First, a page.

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27/06/2011: United States Recognizes PH Government’s Anti-Trafficking Efforts; Upgrades PH to Tier 2 Status

27 June 2011, Washington DC. The United States government has officially recognized the Philippines government’s anti-trafficking efforts, as the 2011 State Department Trafficking in Persons (TIP) Report unveiled today removes the Philippines from the Tier 2 watch list.

The report recognized the significant efforts being undertaken by the Philippine government to combat trafficking in persons such as the almost 200% increase in convictions of traffickers, including convictions for labor trafficking. It also cited the notable efforts by the Philippine government to address trafficking-related corruption, and the numerous measures and policies to improve institutional responses to human trafficking.

At the State Department ceremonies launching the report, the US government recognized ten people as heroes for the year in its TIP report, one of whom is Ms. Darlene Pajarito, an assistant city prosecutor in Zamboanga City, who secured the Philippines’ first sex trafficking conviction in 2005 and the first labor trafficking conviction in 2011.  With convictions against five traffickers in Zamboanga, she has secured more convictions than have been handed down in any other Philippine city. Ms. Pajarito was flown to Washington, D.C. to personally receive the accolade from Secretary of State Hillary Clinton.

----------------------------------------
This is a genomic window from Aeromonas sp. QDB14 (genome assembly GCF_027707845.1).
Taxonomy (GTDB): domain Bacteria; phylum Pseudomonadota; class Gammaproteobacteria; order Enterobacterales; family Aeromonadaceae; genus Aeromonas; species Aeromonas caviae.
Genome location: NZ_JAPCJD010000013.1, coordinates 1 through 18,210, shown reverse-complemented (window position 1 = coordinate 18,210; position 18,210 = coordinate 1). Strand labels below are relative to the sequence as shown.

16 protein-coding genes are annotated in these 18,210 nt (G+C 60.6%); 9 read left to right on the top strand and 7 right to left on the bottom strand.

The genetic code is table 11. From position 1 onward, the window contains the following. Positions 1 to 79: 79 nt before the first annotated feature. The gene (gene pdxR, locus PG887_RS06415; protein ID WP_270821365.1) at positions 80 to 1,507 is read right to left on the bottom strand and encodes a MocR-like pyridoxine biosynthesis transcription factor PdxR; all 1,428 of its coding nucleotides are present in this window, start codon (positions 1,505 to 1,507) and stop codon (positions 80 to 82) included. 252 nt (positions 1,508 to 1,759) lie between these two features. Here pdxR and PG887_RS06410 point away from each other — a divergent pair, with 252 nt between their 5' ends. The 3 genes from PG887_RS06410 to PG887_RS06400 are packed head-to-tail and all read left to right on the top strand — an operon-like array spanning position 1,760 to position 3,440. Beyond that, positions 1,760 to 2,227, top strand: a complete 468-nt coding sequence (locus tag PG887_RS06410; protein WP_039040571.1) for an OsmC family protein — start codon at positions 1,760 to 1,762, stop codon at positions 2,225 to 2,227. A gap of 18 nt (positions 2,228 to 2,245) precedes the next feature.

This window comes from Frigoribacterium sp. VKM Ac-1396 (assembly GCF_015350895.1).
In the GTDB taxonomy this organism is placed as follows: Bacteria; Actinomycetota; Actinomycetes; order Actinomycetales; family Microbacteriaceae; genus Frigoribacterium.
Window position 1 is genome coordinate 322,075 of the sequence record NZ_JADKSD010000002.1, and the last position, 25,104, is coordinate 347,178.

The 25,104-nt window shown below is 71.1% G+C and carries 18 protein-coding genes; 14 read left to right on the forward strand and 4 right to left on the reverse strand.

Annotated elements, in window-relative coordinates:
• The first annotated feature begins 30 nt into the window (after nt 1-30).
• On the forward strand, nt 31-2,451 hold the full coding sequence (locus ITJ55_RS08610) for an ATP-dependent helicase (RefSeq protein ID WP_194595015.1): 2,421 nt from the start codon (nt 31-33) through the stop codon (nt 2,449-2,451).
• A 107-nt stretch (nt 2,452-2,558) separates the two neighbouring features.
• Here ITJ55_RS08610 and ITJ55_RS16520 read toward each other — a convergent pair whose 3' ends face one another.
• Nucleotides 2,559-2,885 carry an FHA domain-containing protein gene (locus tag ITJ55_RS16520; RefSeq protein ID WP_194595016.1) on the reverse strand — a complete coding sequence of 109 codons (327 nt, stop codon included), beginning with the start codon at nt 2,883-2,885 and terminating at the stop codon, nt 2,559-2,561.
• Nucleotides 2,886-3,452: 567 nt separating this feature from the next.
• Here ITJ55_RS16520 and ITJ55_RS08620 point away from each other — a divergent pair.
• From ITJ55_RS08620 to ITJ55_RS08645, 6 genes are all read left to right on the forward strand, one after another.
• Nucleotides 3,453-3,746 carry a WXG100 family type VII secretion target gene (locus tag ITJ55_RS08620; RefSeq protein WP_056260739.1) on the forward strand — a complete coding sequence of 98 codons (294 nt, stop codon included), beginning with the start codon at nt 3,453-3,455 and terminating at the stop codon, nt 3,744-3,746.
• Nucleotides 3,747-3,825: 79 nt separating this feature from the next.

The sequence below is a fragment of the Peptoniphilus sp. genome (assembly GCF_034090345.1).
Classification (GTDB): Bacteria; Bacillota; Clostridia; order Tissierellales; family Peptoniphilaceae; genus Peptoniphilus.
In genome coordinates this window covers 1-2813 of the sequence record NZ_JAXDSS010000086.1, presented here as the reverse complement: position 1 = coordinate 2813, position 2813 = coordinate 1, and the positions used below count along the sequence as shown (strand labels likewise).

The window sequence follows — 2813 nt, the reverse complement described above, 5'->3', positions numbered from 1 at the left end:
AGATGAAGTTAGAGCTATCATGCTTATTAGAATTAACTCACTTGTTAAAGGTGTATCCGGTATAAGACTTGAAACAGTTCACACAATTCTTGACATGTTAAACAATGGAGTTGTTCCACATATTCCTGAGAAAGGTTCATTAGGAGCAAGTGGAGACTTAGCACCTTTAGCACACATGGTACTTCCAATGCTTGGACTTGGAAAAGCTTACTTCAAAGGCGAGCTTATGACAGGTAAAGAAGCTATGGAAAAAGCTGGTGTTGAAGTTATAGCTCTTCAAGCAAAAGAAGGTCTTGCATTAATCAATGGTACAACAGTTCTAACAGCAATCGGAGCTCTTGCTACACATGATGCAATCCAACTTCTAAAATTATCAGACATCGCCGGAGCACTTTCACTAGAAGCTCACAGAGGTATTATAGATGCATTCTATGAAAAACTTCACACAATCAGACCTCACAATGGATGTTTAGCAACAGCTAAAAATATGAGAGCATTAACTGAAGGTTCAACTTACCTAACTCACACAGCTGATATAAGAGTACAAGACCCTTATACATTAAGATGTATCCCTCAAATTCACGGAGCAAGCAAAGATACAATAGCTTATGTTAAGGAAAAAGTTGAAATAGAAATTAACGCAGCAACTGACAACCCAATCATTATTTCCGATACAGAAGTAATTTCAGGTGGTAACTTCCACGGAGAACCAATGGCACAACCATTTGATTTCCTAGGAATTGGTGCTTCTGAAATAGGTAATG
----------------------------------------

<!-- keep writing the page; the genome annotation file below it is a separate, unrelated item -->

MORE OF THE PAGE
Under the administration of President Aquino, the Philippine government has embarked on an intensive “all-of-government” effort to combat trafficking in persons in the areas of protection, prevention and prosecution. Efforts taken by the Philippine government include:

  • Strengthening of the InterAgency Council Against Trafficking in Persons (IACAT), and for the first time ever, a budget for the IACAT has been included in the FY 2011 appropriations.
  • The government has cracked down heavily on government officials and employees accused of complicity in trafficking, and 18 Philippine government officials have been dismissed for involvement in human trafficking
  • There has been a very substantial increase in government resources to fund and staff anti-trafficking operations
  • Republic Act 10022, which took effect in March of this year, strengthens protection for overseas migrant workers by allowing deployment of Filipinos only to countries with sufficient protection for the rights of migrant workers
  • The Department of Justice has mandated preferential attention to trafficking cases, and the Supreme Court has issued a circular direction judges to prioritize and expedite the disposition of trafficking cases, through continuous hearing dates, and ensure that new cases are resolved within 180 days from arraignment of the accused.
  • As an incentive to prosecutors, the Department of Justice has instituted a program recognizing prosecutors who have secured convictions in trafficking cases. In December, 28 prosecutors were recognized for successful prosecution of trafficking cases

While Philippine Ambassador to the United States Jose L. Cuisia Jr. expressed his delight over this positive development, he vowed to help continue the fight against human trafficking.  In his report to the Department of Foreign Affairs on this subject, Ambassador Cuisia also pledged the Philippine Embassy’s steadfast support for the government’s intensified efforts in combating this scourge.  END